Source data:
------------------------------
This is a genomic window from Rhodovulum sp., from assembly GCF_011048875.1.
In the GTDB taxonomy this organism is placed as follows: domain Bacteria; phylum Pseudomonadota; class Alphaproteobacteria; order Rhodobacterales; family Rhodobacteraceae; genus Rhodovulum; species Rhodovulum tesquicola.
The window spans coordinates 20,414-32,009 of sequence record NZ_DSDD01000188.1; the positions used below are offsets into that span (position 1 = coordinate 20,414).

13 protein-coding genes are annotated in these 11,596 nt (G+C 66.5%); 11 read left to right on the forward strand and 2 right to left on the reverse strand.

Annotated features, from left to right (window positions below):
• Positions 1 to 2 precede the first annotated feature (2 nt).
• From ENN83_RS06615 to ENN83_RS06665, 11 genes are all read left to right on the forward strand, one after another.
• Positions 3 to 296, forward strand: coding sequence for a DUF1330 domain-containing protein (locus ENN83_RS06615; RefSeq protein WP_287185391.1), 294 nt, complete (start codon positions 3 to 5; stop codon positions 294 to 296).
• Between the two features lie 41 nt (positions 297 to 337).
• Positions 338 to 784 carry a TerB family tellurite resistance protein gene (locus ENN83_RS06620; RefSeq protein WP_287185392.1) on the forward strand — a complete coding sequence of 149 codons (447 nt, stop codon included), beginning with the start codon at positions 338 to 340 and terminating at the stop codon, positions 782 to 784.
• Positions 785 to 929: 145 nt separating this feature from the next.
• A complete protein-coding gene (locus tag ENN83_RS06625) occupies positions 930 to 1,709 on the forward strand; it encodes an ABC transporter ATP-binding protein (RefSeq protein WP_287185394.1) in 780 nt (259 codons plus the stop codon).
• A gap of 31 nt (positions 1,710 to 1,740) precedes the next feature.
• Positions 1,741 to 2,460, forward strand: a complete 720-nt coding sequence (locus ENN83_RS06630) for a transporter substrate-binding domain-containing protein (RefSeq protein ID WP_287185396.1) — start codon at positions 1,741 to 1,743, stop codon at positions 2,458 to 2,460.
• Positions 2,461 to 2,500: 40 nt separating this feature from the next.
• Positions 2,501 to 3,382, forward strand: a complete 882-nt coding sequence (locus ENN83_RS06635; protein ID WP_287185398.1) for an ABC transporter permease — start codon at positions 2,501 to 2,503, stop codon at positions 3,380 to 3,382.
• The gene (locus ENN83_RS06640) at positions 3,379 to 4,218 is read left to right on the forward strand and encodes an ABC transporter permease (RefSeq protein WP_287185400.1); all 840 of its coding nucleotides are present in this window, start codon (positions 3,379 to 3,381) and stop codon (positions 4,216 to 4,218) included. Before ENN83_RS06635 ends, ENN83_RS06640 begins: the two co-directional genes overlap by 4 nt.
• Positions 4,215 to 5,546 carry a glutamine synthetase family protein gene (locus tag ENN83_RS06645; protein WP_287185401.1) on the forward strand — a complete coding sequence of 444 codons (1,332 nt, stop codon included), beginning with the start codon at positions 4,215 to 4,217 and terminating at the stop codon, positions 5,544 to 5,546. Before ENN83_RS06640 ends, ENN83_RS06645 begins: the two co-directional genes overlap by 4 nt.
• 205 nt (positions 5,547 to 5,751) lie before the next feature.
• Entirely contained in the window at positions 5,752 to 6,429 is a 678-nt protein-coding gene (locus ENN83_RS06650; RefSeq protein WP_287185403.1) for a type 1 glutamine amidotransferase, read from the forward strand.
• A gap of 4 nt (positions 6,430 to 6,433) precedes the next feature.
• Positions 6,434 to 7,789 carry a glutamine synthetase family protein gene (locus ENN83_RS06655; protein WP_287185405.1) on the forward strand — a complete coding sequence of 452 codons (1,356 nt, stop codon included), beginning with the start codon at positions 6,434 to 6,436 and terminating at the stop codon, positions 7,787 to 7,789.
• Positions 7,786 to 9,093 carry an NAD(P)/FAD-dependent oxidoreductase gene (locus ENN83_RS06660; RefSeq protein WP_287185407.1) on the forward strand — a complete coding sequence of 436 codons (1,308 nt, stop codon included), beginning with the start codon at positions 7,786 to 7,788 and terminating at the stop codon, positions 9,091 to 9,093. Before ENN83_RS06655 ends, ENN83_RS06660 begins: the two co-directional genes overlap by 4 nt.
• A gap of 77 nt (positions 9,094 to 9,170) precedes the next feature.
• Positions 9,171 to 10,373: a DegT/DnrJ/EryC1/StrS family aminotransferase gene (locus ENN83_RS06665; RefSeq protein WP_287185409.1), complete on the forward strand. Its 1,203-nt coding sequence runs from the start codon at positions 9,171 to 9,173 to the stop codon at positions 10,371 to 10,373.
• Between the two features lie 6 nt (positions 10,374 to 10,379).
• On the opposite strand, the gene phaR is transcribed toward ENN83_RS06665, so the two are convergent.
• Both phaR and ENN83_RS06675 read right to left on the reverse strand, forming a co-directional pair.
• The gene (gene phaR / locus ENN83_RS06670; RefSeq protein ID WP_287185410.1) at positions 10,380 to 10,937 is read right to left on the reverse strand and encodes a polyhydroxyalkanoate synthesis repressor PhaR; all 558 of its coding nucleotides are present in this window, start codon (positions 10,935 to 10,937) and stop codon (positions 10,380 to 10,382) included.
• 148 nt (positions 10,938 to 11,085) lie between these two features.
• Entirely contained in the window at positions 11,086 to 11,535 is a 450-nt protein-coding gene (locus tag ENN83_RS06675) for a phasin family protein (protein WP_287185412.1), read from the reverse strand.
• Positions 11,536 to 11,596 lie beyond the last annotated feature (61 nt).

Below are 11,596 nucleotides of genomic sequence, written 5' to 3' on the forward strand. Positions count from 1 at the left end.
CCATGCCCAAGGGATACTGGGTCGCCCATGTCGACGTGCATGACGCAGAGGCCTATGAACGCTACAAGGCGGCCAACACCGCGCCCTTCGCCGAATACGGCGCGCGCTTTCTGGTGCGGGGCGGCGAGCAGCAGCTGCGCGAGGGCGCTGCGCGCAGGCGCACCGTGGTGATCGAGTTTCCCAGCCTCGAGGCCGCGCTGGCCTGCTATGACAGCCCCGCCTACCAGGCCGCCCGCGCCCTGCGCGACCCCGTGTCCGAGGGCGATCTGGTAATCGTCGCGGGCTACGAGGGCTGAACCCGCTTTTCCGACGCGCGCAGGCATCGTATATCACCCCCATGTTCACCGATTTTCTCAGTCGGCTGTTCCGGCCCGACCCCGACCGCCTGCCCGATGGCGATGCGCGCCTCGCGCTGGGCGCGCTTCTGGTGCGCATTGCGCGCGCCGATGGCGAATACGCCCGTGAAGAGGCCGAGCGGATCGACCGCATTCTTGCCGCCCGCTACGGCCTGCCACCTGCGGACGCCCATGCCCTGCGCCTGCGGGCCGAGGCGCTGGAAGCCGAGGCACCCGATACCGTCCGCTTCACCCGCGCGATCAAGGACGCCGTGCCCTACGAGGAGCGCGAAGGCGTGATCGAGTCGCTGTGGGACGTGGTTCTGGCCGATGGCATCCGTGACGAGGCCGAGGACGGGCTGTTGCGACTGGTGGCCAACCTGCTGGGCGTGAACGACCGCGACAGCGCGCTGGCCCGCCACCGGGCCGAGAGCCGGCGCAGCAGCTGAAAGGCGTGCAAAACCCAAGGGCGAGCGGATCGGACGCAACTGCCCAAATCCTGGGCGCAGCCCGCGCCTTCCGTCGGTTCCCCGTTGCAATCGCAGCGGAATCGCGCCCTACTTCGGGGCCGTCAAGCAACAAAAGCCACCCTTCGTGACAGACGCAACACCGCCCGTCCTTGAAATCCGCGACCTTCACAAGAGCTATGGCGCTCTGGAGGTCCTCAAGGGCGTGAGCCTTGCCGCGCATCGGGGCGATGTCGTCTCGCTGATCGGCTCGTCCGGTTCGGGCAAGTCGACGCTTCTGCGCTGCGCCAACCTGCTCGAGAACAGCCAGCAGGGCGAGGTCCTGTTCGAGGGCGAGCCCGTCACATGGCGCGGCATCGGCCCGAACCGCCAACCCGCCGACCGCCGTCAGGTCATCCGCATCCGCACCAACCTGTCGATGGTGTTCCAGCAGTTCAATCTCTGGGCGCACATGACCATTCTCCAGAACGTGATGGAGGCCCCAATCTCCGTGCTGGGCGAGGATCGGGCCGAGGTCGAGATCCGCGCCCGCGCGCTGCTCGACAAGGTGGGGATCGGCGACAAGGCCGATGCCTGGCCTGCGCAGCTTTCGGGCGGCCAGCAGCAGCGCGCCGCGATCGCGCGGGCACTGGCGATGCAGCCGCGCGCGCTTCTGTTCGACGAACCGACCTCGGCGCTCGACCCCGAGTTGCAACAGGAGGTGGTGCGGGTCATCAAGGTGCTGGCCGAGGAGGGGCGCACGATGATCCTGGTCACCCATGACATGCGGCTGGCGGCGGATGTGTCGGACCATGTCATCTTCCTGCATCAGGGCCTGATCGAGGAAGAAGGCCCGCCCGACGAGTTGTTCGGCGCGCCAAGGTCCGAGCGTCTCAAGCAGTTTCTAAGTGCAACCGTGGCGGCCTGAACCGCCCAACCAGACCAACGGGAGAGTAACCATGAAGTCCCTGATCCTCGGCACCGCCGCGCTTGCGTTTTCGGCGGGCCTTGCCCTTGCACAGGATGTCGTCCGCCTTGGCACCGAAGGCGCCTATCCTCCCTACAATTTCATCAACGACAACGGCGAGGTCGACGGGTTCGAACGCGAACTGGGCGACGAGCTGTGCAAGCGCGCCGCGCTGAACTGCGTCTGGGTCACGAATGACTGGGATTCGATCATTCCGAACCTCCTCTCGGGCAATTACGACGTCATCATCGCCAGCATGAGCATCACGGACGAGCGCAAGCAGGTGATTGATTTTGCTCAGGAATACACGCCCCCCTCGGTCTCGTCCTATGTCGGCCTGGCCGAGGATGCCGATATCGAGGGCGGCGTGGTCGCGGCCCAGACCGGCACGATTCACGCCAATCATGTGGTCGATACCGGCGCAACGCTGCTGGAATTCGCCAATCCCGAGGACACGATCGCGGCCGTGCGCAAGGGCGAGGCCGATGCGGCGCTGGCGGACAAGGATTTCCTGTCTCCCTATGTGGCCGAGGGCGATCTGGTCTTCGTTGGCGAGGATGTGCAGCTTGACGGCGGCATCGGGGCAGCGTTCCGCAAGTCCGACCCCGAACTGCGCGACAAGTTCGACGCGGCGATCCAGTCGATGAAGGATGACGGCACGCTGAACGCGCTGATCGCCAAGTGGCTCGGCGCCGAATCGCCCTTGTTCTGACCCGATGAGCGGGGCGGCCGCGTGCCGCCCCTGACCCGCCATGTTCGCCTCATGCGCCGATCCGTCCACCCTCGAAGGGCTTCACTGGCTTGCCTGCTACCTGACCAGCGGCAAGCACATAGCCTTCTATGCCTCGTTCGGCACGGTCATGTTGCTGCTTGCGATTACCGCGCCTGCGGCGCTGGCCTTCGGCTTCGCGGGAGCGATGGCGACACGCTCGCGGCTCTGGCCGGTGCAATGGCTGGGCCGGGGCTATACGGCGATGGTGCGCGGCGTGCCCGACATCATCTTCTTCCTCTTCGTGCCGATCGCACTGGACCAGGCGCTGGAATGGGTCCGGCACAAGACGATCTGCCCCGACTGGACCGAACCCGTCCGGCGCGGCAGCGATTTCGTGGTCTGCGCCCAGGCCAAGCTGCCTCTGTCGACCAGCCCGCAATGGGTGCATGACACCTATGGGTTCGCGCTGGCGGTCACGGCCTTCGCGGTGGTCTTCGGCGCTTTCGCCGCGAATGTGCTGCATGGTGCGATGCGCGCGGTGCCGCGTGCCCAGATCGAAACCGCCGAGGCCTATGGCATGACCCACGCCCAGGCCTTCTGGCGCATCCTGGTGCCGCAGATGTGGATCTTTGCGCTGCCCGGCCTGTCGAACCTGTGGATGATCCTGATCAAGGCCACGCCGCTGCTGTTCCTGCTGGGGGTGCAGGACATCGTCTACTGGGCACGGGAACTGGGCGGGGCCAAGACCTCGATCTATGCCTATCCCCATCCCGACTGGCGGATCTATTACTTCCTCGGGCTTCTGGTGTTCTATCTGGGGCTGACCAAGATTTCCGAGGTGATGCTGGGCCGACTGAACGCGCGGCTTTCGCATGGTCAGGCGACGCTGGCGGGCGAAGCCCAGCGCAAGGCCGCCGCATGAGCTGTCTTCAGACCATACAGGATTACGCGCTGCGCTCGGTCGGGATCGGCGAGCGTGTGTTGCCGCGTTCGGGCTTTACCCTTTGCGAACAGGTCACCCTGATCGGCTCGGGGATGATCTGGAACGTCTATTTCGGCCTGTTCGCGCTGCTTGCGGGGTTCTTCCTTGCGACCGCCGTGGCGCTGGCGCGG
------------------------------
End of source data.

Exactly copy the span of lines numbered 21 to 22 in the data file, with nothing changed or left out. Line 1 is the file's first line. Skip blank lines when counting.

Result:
• A gap of 4 nt (positions 6,430 to 6,433) precedes the next feature.
• Positions 6,434 to 7,789 carry a glutamine synthetase family protein gene (locus ENN83_RS06655; protein WP_287185405.1) on the forward strand — a complete coding sequence of 452 codons (1,356 nt, stop codon included), beginning with the start codon at positions 6,434 to 6,436 and terminating at the stop codon, positions 7,787 to 7,789.